Billy Bathgate by E.L. Doctorow
Billy Bathgate by E.L. Doctorow
Daughter of the East by Benazir Bhutto
Putting Asunder: A History of Divorce in Western Society by Roderick Phillips
Tocqueville: A Biography by André Jardin, translated by Lydia Davis, with Robert Hemenway
Tocqueville and the Two Democracies by Jean-Claude Lamberti, translated by Arthur Goldhammer
He shang [River Dirge] A six-part film for television directed by Xia Jun
He shang lun [About ‘River Dirge’] Compiled by Cui Wenhua
Ruin the Sacred Truths: Poetry and Belief from the Bible to the Present by Harold Bloom
The Satanic Verses by Salman Rushdie
A Tinker and a Poor Man: John Bunyan and His Church, 1628–1688 by Christopher Hill
Close Connections: Caroline Gordon and the Southern Renaissance by Ann Waldron
The Lytle-Tate Letters: The Correspondence of Andrew Lytle and Allen Tate edited by Thomas Daniel Young, edited by Elizabeth Sarcone
Robert M. Adams (1915-1996) was a founding editor of the Norton Anthology of English Literature. He taught at the University of Wisconsin, Rutgers, Cornell and U.C.L.A. His scholarly interested ranged from Milton to Joyce, and his translations of many classic works of French literature continue to be read to this day.
Ian Buruma has been a frequent contributor to The New York Review of Books since 1985 and the magazine’s editor since September 2017. From 2003 to 2017 he was professor of human rights, democracy and journalism at Bard College. Buruma was born in 1951 in The Hague, Holland. He was educated at Leyden University, where he studied Chinese literature and history, and at Nihon University College of Arts, in Tokyo, where he studied cinema. Living in Japan from 1975 to 1981, Buruma worked as a film reviewer, photographer, and documentary filmmaker. In the 1980s, Buruma was based in Hong Kong, where he edited the cultural section of the Far Eastern Economic Review, and from where he later travelled all over Asia as a freelance writer. Buruma was a fellow of the Wissenschaftskolleg in Berlin in 1991, and a fellow of the Woodrow Wilson Center in Washington DC in 1999. He is a fellow of the European Council of Foreign Relations and a board member of Human Rights in China. In 2008, Buruma won the Erasmus Prize for “exceptional contributions to culture society, or social sciences in Europe.” Buruma has written seventeen books, including The Wages of Guilt (1995), Murder in Amsterdam (2006), Year Zero (2013), and Theater of Cruelty (2014). He has won several prizes for his books, including the LA Times Book Prize for Murder in Amsterdam, and PEN-Diamonstein Spielvogel award for the art of the essay for Theater of Cruelty.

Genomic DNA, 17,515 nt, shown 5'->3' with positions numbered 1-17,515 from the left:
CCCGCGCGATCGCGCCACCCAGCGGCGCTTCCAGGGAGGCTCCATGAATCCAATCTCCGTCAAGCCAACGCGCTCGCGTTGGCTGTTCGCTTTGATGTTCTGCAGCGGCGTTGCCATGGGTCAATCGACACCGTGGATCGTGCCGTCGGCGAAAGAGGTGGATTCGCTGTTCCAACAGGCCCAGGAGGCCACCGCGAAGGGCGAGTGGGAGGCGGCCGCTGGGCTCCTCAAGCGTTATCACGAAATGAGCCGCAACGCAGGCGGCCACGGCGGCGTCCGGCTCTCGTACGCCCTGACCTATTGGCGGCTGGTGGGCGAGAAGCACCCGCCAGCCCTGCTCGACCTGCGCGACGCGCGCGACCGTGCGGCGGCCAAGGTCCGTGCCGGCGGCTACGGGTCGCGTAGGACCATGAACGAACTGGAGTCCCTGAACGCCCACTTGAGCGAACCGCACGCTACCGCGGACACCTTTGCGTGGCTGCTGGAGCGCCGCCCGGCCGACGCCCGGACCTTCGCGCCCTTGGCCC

Theodore H. Draper (1912–2006) was an American historian. Educated at City College, he wrote influential studies of the American Communist Party, the Cuban Revolution and the Iran-Contra Affair. Draper was a fellow of the American Academy of Arts and Sciences and the 1990 recipient of the Herbert Feis Award from the American Historical Association.
D.J. Enright (1920–2002) was a British poet, novelist and critic. He held teaching positions in Egypt, Japan, Thailand, Singapore and the United Kingdom. In 1981 Enright was awarded the Queen’s Gold Medal for Poetry.
E. D. Hirsch Jr. is the founder and chairman of the Core Knowledge Foundation and professor emeritus of education and humanities at the University of Virginia. He is the author, most recently, of The Making of Americans: Democracy and Our Schools. (May 2010)
Jane Mayer is a staff writer for The New Yorker. The essay in this issue is based on her book The Dark Side: The Inside Story of How the War on Terror Turned into a War on American Ideals, which was published in July by Doubleday. (August 2008)
Garry Wills is the subject of a Festschrift published by Northwestern’s Garret-Evangelical Theological Seminary, Nation and World, Church and God: The Legacy of Garry Wills. His latest book is What the Qur’an Meant: And Why It Matters. (February 2018)